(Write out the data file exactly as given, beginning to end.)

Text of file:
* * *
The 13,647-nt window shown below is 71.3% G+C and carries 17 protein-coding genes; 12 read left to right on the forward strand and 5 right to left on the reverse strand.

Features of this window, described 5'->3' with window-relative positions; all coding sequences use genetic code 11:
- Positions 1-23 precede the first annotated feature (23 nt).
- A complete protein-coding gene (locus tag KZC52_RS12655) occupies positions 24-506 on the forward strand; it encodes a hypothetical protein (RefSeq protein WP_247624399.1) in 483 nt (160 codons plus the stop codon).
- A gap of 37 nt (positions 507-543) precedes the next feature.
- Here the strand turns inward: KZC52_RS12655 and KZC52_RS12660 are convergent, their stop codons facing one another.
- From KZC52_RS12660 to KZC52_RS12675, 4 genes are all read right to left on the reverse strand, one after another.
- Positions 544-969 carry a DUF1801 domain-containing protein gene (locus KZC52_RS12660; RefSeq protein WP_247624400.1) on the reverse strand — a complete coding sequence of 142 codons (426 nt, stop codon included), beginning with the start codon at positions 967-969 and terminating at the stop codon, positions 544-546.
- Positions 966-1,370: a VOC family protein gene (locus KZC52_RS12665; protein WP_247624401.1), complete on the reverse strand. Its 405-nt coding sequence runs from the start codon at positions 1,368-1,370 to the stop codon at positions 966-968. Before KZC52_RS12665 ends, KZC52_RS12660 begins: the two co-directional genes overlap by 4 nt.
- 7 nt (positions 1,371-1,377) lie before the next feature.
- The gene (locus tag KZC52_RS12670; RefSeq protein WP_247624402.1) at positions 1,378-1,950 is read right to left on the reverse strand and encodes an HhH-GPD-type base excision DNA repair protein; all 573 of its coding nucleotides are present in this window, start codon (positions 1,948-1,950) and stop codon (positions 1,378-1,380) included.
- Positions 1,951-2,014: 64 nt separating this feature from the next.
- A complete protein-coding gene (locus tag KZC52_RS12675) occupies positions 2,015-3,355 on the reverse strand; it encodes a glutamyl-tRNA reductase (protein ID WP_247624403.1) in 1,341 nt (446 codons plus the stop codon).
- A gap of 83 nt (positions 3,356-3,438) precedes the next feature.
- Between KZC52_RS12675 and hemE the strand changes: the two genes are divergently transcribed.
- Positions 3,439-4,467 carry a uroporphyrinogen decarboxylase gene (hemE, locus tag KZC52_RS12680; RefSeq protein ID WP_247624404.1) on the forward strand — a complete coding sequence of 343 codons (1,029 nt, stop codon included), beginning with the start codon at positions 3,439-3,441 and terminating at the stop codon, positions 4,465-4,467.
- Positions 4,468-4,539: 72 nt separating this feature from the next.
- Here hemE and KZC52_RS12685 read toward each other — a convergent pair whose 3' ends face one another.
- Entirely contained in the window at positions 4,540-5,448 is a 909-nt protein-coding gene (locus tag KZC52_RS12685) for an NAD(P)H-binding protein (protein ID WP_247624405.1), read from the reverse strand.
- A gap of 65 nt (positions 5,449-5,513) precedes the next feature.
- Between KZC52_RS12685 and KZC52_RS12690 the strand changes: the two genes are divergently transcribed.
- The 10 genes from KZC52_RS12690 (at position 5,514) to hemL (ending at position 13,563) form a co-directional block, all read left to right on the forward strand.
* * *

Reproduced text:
The 13,647-nt window shown below is 71.3% G+C and carries 17 protein-coding genes; 12 read left to right on the forward strand and 5 right to left on the reverse strand.

Features of this window, described 5'->3' with window-relative positions; all coding sequences use genetic code 11:
- Positions 1-23 precede the first annotated feature (23 nt).
- A complete protein-coding gene (locus tag KZC52_RS12655) occupies positions 24-506 on the forward strand; it encodes a hypothetical protein (RefSeq protein WP_247624399.1) in 483 nt (160 codons plus the stop codon).
- A gap of 37 nt (positions 507-543) precedes the next feature.
- Here the strand turns inward: KZC52_RS12655 and KZC52_RS12660 are convergent, their stop codons facing one another.
- From KZC52_RS12660 to KZC52_RS12675, 4 genes are all read right to left on the reverse strand, one after another.
- Positions 544-969 carry a DUF1801 domain-containing protein gene (locus KZC52_RS12660; RefSeq protein WP_247624400.1) on the reverse strand — a complete coding sequence of 142 codons (426 nt, stop codon included), beginning with the start codon at positions 967-969 and terminating at the stop codon, positions 544-546.
- Positions 966-1,370: a VOC family protein gene (locus KZC52_RS12665; protein WP_247624401.1), complete on the reverse strand. Its 405-nt coding sequence runs from the start codon at positions 1,368-1,370 to the stop codon at positions 966-968. Before KZC52_RS12665 ends, KZC52_RS12660 begins: the two co-directional genes overlap by 4 nt.
- 7 nt (positions 1,371-1,377) lie before the next feature.
- The gene (locus tag KZC52_RS12670; RefSeq protein WP_247624402.1) at positions 1,378-1,950 is read right to left on the reverse strand and encodes an HhH-GPD-type base excision DNA repair protein; all 573 of its coding nucleotides are present in this window, start codon (positions 1,948-1,950) and stop codon (positions 1,378-1,380) included.
- Positions 1,951-2,014: 64 nt separating this feature from the next.
- A complete protein-coding gene (locus tag KZC52_RS12675) occupies positions 2,015-3,355 on the reverse strand; it encodes a glutamyl-tRNA reductase (protein ID WP_247624403.1) in 1,341 nt (446 codons plus the stop codon).
- A gap of 83 nt (positions 3,356-3,438) precedes the next feature.
- Between KZC52_RS12675 and hemE the strand changes: the two genes are divergently transcribed.
- Positions 3,439-4,467 carry a uroporphyrinogen decarboxylase gene (hemE, locus tag KZC52_RS12680; RefSeq protein ID WP_247624404.1) on the forward strand — a complete coding sequence of 343 codons (1,029 nt, stop codon included), beginning with the start codon at positions 3,439-3,441 and terminating at the stop codon, positions 4,465-4,467.
- Positions 4,468-4,539: 72 nt separating this feature from the next.
- Here hemE and KZC52_RS12685 read toward each other — a convergent pair whose 3' ends face one another.
- Entirely contained in the window at positions 4,540-5,448 is a 909-nt protein-coding gene (locus tag KZC52_RS12685) for an NAD(P)H-binding protein (protein ID WP_247624405.1), read from the reverse strand.
- A gap of 65 nt (positions 5,449-5,513) precedes the next feature.
- Between KZC52_RS12685 and KZC52_RS12690 the strand changes: the two genes are divergently transcribed.
- The 10 genes from KZC52_RS12690 (at position 5,514) to hemL (ending at position 13,563) form a co-directional block, all read left to right on the forward strand.